The Pretty Things: life, legacy, and the original bad boys of rock'n'roll

Dick Taylor and Phil May.
The Pretty Things' Dick Taylor (left) and the late Phil May (Image credit: Madfish)

In 1962, guitarist Dick Taylor formed Little Boy Blue And The Blues Boys with Mick Jagger and Keith Richards

Upon bringing in Brian Jones the band changed their name to the Rolling Stones, and Taylor switched to bass. Five months later, he swapped the Stones for art school, where he founded The Pretty Things with vocalist Phil May. 

In December 2018, having metamorphosed from the bad boys of R&B into respected elder statesmen, via creating SF Sorrow, the world’s first rock opera, The Pretty Things played their final live show, at London’s Indigo O2. 

After completing the recording of a stripped-back Pretty Things acoustic blues collection titled Bare As Bone, Bright As Blood, Phil May tragically died in May last year. Taylor’s future remains unwritten, but “seventy-seven is nowhere near as old as it used to be, so watch this space”, he says.


When you started Little Boy Blue And The Blue Boys there was clearly no expectation of a sustainable career, only a devotion to rhythm and blues. Are you still an evangelist for the blues? 

It’s something I love, but I’ve always liked lots of stuff. When I was at school the class was divided into tribes according to what music you loved, and I always thought why have an argument about trad jazz versus modern jazz versus folk versus blues versus rock’n’roll, why not just take it all in? 

Committing to the Rolling Stones would have meant committing to being a bass player

That was definitely one of the factors behind me leaving. And it’s funny, because when I play the bass now I love it. People moved around bands a lot in those days. Every time Mick, Keith and I went to see Alexis Korner at The Ealing Club the line-up would change. After The Beatles, the idea of a band as an entity rather than just a singer’s backing band became far more prevalent, and that’s when line-ups started solidifying.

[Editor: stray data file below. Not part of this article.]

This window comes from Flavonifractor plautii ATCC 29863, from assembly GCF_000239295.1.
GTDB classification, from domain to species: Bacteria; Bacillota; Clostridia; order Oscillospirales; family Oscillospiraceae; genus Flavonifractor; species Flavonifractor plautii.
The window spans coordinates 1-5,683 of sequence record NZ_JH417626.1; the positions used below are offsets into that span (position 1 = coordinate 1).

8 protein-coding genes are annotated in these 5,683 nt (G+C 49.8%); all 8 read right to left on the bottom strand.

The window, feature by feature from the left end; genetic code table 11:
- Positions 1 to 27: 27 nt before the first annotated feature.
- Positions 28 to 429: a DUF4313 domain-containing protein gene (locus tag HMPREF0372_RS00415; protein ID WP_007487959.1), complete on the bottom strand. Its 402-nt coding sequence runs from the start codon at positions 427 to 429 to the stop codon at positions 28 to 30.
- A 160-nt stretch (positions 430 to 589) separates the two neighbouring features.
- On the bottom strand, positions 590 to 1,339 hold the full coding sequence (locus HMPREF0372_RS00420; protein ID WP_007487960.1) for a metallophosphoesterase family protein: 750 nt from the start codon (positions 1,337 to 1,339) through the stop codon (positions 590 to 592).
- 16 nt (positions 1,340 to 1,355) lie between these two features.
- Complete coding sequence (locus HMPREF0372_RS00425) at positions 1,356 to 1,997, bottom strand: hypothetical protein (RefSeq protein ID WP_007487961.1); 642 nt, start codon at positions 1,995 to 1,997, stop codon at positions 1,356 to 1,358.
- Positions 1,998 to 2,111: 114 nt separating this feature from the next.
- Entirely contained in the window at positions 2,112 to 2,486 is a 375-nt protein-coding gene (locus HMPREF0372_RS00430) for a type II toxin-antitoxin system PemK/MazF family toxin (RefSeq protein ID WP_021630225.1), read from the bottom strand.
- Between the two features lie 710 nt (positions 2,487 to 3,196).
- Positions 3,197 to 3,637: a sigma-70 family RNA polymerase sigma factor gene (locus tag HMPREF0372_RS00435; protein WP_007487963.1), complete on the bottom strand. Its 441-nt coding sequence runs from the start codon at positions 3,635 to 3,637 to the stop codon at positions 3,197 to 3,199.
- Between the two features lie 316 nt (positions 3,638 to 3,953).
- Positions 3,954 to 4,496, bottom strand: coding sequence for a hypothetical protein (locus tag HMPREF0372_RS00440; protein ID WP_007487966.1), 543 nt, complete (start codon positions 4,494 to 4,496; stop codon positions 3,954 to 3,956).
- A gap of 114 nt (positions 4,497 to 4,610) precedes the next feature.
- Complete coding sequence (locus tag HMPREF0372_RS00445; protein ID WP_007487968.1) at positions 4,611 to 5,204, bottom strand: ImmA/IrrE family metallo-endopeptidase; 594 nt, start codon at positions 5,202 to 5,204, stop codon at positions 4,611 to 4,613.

It’s often said that after you left the Stones, Phil May ‘convinced’ you to form a new band. Did you take much convincing? 

Phil was at Sidcup Art School, and in the summer before I started at the Central School of Art he really nagged me to start a new band. When I got to Central I met Bryan Morrison, who was President of the Student’s Union. We became friendly, and he said: “Maybe your band should come and do one of the art school dances.” So we did. And he became the Pretty Things’ manager. 

Was there ever any intention for The Pretty Things to become the bad boys of rock’n’roll? 

No. We behaved as we behaved. I don’t think we were in the top echelon of bad behaviour particularly, but our appearance and the publicity attendant on our appearance meant it all fell into place whether we liked it or not. Then again, Phil was like a man possessed on stage, and we had [drummer] Viv Prince.

Drummer Viv Prince was a bit of a handful, by all accounts. 

The final straw with Viv came at The Twisted Wheel in Manchester. He refused to play because the pub across the road wouldn’t serve him. What he hadn’t twigged was that it was attached to the hotel he’d been in the night before, causing mayhem with The Kinks. In the end Phil said: “You’d better just go home.” He was a wonderful drummer, but… 

The Pretty Things’ story could have been very different if in 1965 you’d gone to America instead of New Zealand

We all could have been dead a lot earlier, or not lasted the course. The really gratifying thing about our career was how appreciation for the band increased over the last couple of decades. If we’d gone to America and had our fifteen minutes of fame we might have sunk into obscurity and not enjoyed the status we finished up with.